Items 4, 6, 7, and 8 are based on repeat observations from the warning letter dated October 31, 2006.
Under section 301(a) of the FDCA [21 U.S.C. § 331(a)] the introduction or delivery for introduction into interstate commerce of any drug that is adulterated is a prohibited act. Further, it is a prohibited act under section 301(k) of the FDCA [21 U.S.C. §331(k)] to do any act with respect to a drug, if such act is done while the drug is held for sale after shipment in interstate commerce of the components used to make the drug and results in the drug being adulterated.
C. Corrective Actions
In your response dated September 3, 2013, to the Form FDA-483, you reference your purported compliance with United States Pharmacopeia (USP)-National Formulary (NF) General Chapter <797> Pharmaceutical Compounding -- Sterile Preparations. However, as discussed above, your firm has manufactured and distributed drug products without valid prescriptions for individually identified patients, and the manufacture of such drugs is subject to FDA's drug CGMP regulations (21 CFR Parts 210 and 211). Furthermore, on August 26, 2013, you recalled two lots of products as a result of sterility failures. FDA strongly recommends that your management immediately undertake a comprehensive assessment of your operations, including facility design, procedures, personnel, processes, materials, and systems. In particular, this review should assess
your aseptic processing operations and design. A third party consultant with relevant sterile drug manufacturing expertise could be useful in conductingthis comprehensive evaluation. Your firm's planned corrections do not meet the minimum requirements of 21 CFR Part 211,and there is no assurance that such human drug product(s) produced by your firm conform to the basic quality standards that ensure safety, identity, strength, quality, and purity.
In addition to the issues discussed above, you should note that CGMP requires the implementation of quality oversight and controls over the manufacture of drugs, including the safety of raw materials, materials used in drug manufacturing, and finished drug products. See FDCA, as amended by the Food and Drug Administration Safety and Innovation Act (Pub.L. 112-144, Title VII, section 711). We note that you have chosen to hire contract testing laboratories to perform some of the required testing of your finished drug products. FDA inspected these laboratories in 2012 and 2013 and observed deficiencies in their practices. If you choose to contract with a laboratory to perform some functions required by CGMP, it is essential that you select a qualified contractor and that you maintain sufficient oversight of the contractor's operations to ensure that it is fully CGMP compliant. Regardless of whether you rely on a contract facility, you are responsible for assuring that drugs you introduce into interstate commerce are neither adulterated nor misbranded. See 21 CFR 210.1(b), 21 CFR 200.10(b).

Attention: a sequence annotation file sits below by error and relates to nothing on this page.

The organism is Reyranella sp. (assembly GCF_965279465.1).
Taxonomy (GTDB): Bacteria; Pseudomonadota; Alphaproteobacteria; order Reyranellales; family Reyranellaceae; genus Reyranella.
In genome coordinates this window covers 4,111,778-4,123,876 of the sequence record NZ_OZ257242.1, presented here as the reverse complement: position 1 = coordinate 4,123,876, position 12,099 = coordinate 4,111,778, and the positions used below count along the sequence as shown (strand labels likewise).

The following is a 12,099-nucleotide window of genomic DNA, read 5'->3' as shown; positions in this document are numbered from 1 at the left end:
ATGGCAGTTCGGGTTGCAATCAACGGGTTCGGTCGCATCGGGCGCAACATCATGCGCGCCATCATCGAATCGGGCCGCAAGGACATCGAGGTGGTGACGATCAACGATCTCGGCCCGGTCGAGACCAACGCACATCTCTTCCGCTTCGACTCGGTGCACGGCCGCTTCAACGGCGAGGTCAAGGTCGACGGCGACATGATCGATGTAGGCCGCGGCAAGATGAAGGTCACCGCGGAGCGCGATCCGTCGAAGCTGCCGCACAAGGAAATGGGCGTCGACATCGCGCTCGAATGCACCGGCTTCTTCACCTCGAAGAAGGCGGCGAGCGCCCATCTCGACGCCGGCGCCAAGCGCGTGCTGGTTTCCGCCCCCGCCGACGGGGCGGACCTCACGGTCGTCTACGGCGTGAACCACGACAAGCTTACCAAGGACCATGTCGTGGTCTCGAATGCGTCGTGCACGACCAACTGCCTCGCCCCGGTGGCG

In addition, you should also correct the violations of FDCA section 505(a) and 502(f)(1) noted above.
The violations cited in this letter are not intended to be an all-inclusive statement of violations at your facility. You are responsible for investigating and determining the causes of the violations identified above and for preventing their recurrence or the occurrence of other violations. It is your responsibility to ensure that your firm complies with all requirements of federal law and FDA regulations.